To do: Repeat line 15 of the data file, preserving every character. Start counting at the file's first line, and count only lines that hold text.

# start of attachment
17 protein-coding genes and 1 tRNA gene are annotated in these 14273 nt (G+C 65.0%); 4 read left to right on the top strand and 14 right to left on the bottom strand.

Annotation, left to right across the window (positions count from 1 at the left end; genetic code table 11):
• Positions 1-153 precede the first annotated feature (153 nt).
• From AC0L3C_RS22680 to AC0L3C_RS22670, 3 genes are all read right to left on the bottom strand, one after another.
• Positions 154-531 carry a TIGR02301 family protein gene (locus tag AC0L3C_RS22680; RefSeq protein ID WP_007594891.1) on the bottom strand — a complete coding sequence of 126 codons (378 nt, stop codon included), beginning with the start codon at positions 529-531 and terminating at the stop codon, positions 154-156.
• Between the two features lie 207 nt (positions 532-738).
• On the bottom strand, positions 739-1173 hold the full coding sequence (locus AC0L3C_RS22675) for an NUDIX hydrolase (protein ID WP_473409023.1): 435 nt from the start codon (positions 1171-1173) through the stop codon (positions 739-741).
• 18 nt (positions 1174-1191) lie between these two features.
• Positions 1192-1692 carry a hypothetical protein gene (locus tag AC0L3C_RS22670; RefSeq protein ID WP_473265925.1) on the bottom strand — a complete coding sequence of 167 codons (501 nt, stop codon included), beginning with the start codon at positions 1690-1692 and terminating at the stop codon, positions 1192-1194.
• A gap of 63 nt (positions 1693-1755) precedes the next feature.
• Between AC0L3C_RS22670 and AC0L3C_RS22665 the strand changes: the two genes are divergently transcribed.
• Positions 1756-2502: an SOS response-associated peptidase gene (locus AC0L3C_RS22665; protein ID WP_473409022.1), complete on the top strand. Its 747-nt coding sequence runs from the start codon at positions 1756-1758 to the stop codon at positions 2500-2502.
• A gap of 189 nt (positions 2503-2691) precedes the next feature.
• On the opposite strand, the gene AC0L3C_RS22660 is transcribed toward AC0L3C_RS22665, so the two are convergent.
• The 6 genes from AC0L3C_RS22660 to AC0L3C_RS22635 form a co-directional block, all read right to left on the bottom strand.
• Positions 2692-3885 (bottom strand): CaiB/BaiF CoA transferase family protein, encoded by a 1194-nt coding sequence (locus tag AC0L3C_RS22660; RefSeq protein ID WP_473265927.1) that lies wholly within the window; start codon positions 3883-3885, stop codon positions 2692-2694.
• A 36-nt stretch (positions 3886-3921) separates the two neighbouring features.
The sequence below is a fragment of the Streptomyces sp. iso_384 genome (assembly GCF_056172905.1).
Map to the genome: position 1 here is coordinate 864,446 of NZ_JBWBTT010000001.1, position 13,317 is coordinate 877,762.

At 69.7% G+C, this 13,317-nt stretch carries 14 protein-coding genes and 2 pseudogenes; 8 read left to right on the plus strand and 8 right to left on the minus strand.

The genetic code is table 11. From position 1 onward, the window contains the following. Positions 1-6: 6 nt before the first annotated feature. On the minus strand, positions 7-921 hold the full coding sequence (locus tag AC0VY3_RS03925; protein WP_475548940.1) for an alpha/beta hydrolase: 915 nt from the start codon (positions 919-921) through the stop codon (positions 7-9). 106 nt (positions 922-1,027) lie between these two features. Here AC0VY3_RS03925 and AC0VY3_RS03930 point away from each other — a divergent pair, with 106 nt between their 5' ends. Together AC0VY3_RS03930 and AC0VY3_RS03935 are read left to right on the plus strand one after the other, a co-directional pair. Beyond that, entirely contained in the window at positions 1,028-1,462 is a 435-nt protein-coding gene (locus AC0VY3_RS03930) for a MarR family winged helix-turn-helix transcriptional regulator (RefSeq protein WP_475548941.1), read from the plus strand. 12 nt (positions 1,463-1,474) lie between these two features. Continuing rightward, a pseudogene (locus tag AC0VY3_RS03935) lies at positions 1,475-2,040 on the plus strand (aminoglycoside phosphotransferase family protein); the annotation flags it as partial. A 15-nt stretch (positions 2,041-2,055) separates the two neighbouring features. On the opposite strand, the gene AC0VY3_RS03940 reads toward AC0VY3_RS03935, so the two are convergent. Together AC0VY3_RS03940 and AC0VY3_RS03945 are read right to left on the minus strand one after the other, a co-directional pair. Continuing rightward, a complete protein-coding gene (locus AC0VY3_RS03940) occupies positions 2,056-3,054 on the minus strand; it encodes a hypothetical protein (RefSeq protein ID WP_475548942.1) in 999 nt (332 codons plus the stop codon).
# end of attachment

• The 6 genes from AC0L3C_RS22660 to AC0L3C_RS22635 form a co-directional block, all read right to left on the bottom strand.